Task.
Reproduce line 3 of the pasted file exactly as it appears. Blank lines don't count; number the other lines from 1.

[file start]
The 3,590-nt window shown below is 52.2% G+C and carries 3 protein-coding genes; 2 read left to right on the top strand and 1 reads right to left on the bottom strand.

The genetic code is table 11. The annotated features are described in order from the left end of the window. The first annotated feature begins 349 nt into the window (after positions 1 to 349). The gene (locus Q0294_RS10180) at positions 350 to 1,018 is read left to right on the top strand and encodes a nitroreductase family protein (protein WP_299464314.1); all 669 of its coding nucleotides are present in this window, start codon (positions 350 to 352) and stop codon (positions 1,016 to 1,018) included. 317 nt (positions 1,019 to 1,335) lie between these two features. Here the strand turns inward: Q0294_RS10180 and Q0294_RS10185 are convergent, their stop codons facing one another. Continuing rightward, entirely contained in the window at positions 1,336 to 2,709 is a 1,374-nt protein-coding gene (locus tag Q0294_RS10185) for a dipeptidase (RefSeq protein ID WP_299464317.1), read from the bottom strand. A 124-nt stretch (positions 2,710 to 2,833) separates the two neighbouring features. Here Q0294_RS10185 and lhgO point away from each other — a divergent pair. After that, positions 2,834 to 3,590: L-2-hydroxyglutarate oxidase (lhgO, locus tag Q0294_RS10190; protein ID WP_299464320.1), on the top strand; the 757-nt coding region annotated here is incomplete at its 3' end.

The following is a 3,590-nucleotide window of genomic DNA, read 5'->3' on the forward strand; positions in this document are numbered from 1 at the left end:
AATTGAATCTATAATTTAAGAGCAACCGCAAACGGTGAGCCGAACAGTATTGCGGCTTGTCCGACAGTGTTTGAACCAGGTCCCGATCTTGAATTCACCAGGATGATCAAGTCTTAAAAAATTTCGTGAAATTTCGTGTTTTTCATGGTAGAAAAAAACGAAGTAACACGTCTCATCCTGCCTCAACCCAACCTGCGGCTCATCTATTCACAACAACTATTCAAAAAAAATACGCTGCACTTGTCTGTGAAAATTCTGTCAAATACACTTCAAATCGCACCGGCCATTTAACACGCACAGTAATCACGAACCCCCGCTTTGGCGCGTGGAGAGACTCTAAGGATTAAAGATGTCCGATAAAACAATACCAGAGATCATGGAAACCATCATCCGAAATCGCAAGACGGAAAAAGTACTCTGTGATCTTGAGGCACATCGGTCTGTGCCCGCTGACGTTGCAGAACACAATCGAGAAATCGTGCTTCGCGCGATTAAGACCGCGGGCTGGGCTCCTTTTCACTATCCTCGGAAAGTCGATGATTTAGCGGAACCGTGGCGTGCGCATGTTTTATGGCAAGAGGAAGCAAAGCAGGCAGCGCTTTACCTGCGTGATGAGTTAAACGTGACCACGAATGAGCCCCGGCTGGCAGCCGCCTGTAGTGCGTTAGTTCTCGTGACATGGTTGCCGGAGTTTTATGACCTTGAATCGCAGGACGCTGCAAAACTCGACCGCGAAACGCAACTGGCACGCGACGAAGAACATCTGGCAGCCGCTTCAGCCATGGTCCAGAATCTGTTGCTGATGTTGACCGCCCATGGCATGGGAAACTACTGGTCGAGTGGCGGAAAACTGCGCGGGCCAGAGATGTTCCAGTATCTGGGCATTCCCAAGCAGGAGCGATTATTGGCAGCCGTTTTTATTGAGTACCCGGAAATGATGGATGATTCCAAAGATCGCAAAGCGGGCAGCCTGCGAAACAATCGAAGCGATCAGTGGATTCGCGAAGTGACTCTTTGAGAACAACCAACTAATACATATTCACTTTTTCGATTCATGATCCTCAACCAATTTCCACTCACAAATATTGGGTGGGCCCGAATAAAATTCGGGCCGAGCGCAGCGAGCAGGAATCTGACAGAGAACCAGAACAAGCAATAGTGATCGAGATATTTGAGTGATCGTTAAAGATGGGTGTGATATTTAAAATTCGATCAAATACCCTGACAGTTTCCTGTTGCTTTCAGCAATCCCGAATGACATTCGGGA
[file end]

The following is a 3,590-nucleotide window of genomic DNA, read 5'->3' on the forward strand; positions in this document are numbered from 1 at the left end: